A charge comparison that incorporates what a patient’s insurance plan covers will provide much better information for consumers, Leclerc agreed. “That’s really what should be our focus,” she said.
Also, Leclerc said, public and private insurers essentially dictate what they will pay for services through contracts. “It’s not the hospitals that get to decide. It’s the payers.”
Even uninsured patients don’t always pay the full charges, said Tara Ekren of Essentia Health in Fargo. They can pay rates less than total charges through discounts and financial assistance policies.
Price transparency, the study said, is a means to an end — a key incentive to promote competition, which stimulates innovation, lower prices and better quality.
“The alternative to competition is and should be increased government oversight,” the study said. “When entities act like a monopoly, it may be necessary for government to regulate them like a monopoly.”
The study said North Dakota hospitals have been resistant to change, with many clinging to what are called “fee for service” contracts, where hospitals bill for services. In recent years, public and private insurers have been moving to what are called “managed care” of “value-based” contracts, which require providers to share in the financial risk of providing care and pay according to outcomes.
Hospital representatives bristled at that conclusion, saying North Dakota hospitals have entered into many managed care contracts with public and private payers.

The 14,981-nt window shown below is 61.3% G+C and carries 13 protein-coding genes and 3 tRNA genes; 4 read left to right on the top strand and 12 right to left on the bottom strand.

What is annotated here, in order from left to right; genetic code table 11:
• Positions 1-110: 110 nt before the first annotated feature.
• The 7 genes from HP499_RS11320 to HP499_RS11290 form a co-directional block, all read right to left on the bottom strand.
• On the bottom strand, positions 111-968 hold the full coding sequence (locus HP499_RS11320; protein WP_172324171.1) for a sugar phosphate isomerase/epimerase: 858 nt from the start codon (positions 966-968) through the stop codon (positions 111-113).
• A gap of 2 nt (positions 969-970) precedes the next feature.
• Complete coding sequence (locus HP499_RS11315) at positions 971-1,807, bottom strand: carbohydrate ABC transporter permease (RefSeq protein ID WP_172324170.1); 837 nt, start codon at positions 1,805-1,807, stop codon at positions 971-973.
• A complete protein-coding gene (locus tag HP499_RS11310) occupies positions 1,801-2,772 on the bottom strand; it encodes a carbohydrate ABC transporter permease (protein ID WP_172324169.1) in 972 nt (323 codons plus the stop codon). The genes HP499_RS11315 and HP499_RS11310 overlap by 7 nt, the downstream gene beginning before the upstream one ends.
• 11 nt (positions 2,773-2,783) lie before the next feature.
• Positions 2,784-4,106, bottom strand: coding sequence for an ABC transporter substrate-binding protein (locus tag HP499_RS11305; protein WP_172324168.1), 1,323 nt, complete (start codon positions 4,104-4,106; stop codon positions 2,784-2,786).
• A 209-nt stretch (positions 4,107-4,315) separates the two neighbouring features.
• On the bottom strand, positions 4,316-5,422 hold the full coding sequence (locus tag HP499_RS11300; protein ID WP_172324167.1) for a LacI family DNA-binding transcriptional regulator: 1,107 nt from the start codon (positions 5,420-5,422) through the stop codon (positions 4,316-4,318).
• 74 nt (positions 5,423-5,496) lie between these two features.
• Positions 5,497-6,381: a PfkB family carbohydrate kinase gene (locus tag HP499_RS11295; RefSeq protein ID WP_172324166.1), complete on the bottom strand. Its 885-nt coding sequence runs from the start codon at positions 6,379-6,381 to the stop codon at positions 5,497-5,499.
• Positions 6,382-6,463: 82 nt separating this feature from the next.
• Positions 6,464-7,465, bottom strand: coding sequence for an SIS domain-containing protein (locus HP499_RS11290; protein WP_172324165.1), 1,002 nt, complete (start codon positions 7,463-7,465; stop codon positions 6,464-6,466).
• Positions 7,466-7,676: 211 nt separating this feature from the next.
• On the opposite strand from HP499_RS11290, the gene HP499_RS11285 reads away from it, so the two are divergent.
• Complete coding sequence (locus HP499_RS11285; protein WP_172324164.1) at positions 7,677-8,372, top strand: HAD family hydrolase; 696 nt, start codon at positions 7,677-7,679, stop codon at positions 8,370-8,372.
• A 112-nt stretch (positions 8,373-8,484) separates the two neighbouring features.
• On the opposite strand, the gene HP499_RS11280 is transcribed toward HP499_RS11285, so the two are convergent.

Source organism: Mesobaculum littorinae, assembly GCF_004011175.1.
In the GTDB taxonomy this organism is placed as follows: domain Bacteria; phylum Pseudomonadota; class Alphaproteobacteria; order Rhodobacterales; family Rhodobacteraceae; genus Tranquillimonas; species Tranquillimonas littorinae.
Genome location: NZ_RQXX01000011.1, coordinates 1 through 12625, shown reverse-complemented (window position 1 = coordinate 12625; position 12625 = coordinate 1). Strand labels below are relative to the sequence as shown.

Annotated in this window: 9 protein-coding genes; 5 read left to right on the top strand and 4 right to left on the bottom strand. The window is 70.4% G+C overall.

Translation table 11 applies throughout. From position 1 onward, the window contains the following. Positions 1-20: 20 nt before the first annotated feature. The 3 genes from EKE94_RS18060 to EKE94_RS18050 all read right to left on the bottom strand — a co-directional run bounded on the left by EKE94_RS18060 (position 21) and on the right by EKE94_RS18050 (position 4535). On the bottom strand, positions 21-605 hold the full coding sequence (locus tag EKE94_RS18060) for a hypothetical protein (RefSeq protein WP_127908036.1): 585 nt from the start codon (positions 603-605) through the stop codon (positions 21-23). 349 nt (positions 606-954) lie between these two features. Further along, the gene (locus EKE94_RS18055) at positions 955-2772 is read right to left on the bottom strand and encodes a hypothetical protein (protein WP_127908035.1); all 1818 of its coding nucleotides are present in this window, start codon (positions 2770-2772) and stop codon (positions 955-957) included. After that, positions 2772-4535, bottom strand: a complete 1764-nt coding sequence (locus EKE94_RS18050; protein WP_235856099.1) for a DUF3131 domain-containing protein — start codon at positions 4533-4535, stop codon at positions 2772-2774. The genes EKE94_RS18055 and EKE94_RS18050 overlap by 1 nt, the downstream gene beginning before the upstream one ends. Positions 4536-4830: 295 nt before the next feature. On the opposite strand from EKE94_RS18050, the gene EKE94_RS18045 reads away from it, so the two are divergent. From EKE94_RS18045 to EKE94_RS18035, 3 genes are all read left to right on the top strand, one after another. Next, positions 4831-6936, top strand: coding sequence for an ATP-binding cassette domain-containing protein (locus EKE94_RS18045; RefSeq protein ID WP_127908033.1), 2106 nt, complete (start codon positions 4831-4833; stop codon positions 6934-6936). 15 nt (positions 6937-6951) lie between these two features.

Essentia Health has a “multitude” of value-based arrangements with Medicare, Medicaid and private payers comprising 42% of fee-for-service revenues, Ekren said. The agreements require Essentia to “deliver on the triple aim of lower total costs of care, improving quality and strengthening patient engagement,” she said.
By meeting quality and cost goals in 2019, Ekren said, Essentia saved Medicare $13.2 million.
Although the study examined how North Dakota's hospital costs compare to other states, it didn't delve into the reasons driving hospital costs.
That could be the focus of a follow-up study, Godfread said. Hammer agreed that more study can help guide efforts to improve health care quality and costs.
"There is a lot of work yet to be done," she said. "It will be an ongoing effort to improve health care."